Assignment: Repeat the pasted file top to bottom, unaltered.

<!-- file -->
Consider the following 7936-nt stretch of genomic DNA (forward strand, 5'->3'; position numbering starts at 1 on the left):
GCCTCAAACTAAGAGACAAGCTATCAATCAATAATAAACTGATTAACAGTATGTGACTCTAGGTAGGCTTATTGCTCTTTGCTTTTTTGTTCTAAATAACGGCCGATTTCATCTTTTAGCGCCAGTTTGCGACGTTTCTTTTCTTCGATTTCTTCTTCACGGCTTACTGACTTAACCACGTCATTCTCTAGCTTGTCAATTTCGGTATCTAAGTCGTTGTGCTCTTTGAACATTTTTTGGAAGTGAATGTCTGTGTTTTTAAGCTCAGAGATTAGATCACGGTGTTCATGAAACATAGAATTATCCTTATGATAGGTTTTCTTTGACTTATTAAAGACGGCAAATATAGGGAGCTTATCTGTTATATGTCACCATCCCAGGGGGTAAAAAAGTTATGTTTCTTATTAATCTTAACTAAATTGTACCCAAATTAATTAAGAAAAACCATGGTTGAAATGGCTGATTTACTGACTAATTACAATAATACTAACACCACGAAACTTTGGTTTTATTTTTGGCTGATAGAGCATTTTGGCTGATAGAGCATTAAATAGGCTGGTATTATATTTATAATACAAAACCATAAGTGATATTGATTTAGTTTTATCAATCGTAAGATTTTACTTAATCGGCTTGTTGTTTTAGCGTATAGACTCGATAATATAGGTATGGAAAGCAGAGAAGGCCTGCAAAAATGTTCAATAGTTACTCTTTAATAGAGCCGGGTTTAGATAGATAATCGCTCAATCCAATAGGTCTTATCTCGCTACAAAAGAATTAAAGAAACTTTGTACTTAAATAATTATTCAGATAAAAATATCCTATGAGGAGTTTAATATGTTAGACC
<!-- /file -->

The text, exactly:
Consider the following 7936-nt stretch of genomic DNA (forward strand, 5'->3'; position numbering starts at 1 on the left):
GCCTCAAACTAAGAGACAAGCTATCAATCAATAATAAACTGATTAACAGTATGTGACTCTAGGTAGGCTTATTGCTCTTTGCTTTTTTGTTCTAAATAACGGCCGATTTCATCTTTTAGCGCCAGTTTGCGACGTTTCTTTTCTTCGATTTCTTCTTCACGGCTTACTGACTTAACCACGTCATTCTCTAGCTTGTCAATTTCGGTATCTAAGTCGTTGTGCTCTTTGAACATTTTTTGGAAGTGAATGTCTGTGTTTTTAAGCTCAGAGATTAGATCACGGTGTTCATGAAACATAGAATTATCCTTATGATAGGTTTTCTTTGACTTATTAAAGACGGCAAATATAGGGAGCTTATCTGTTATATGTCACCATCCCAGGGGGTAAAAAAGTTATGTTTCTTATTAATCTTAACTAAATTGTACCCAAATTAATTAAGAAAAACCATGGTTGAAATGGCTGATTTACTGACTAATTACAATAATACTAACACCACGAAACTTTGGTTTTATTTTTGGCTGATAGAGCATTTTGGCTGATAGAGCATTAAATAGGCTGGTATTATATTTATAATACAAAACCATAAGTGATATTGATTTAGTTTTATCAATCGTAAGATTTTACTTAATCGGCTTGTTGTTTTAGCGTATAGACTCGATAATATAGGTATGGAAAGCAGAGAAGGCCTGCAAAAATGTTCAATAGTTACTCTTTAATAGAGCCGGGTTTAGATAGATAATCGCTCAATCCAATAGGTCTTATCTCGCTACAAAAGAATTAAAGAAACTTTGTACTTAAATAATTATTCAGATAAAAATATCCTATGAGGAGTTTAATATGTTAGACC